So how do I buy an NFT?
There are multiple markets for NFTs, and certain NFTs are only available on specific platforms. For example, if you wanted to get your hands on an NBA Top Shot pack (think digital playing cards with licensed highlights from NBA games), then you would need to open an account with NBA Top Shot, create a digital wallet, and support that wallet with cryptocurrency.
But this doesn’t mean you can only buy an NFT with cryptocurrency – many markets will take real money too. More general marketplaces for NFTs include OpenSea, Nifty Gateway, Rarible, NFT Showroom, and Foundation.
The many possible uses for NFTs
The art market has arguably raked in the most benefits from NFTs so far. Back in February, a gif of a cat with a pop tart body, otherwise known as ‘Nyan Cat’, sold for 300ETH – which is roughly $561,000 or just over £407,000. The cat meme is thought to be one of the first items to open the NFT floodgates, with many artists since taking their work to the digital market in hopes of making it big.
In March, tech company Injective Protocol bought a physical Banksy artwork for $95,000 (£69,000), set it on fire over livestream, and then unveiled the digital copy as an NFT. The new digital token was sold for $380,000 (£274,000). That same month, a digital artwork by Beeple was sold at Christie’s auction house for $69m (£50m), making Beeple the third most valuable living artist in the world.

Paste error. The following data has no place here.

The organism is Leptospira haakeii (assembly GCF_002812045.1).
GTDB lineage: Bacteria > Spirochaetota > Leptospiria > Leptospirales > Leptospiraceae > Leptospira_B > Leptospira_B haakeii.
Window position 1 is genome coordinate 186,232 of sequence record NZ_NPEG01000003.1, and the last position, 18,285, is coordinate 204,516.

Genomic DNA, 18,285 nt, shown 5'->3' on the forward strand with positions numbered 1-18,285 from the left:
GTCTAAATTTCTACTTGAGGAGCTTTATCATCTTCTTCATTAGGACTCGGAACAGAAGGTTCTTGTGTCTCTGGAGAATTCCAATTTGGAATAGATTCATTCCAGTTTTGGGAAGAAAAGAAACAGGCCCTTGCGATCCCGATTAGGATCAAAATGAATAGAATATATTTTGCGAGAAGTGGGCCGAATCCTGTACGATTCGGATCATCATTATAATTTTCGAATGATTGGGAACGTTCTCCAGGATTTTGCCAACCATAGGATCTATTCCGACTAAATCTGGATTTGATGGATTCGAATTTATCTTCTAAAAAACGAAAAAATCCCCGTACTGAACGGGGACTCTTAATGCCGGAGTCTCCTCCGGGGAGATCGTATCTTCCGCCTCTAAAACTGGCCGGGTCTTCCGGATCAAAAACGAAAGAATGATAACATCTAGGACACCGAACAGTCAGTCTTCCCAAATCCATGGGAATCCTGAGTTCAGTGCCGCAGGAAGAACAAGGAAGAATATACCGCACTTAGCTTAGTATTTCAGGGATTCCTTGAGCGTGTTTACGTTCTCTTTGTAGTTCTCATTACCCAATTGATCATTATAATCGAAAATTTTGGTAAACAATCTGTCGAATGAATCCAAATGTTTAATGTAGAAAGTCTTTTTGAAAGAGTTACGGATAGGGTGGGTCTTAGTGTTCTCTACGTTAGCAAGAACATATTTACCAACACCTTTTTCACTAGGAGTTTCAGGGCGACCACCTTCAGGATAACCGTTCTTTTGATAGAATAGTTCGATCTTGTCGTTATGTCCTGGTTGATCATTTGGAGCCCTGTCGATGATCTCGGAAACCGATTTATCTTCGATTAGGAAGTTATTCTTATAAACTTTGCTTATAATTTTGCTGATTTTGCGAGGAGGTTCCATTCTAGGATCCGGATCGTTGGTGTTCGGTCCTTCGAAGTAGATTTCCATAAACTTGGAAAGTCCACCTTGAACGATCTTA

But as we’ve mentioned, an NFT isn’t just an artwork. It can be a video, a song, or even a social media post. An NFT of Twitter founder Jack Dorsey’s first tweet recently sold at auction for $2.9m (£2.1m), for example.
In the fashion world there has been a bit more hesitancy and uncertainty regarding how best to use an NFT. In an industry dominated by material products, the prospect of a digital product doesn’t seem to appeal so much. Or does it?
On April 4th, luxury watch brand Jacob & Co. will be launching an NFT watch through an auction with ArtGrails. The highest bidder will receive a digital rendering of a new Jacob & Co. watch, as well as the physical accoutrements that would usually come with a physical one (namely a certificate of ownership and a case). The collectible is the brand’s way of introducing the NFT market to the wider industry.
Danny Parisi of Glossy has indicated that the possibilities for NFTs in fashion doesn’t end here, either:
“A brand like Prada could embed an NFT in every physical product it sells and, for example, embed a ticket to a Prada fashion show in 10 randomly selected pairs of shoes. Or a streetwear brand could pair NFTs with sneaker drops, the way sneaker brand RTFKT Studios did last week when it sold 600 digital art NFTs paired with sneakers for $3.1 million total.”
Additionally, the pairing of NFTs with physical objects could be a good opportunity to track an item’s purchase history and authenticity, preventing the sale of counterfeits.
Business of Fashion have also noted that NFTs can also provide royalties to the original creator; an NFT can contain a smart contract that give an artist a cut of any future sale of that specific token. In terms of fashion, the original brand that created a product can earn royalties every time that product is resold.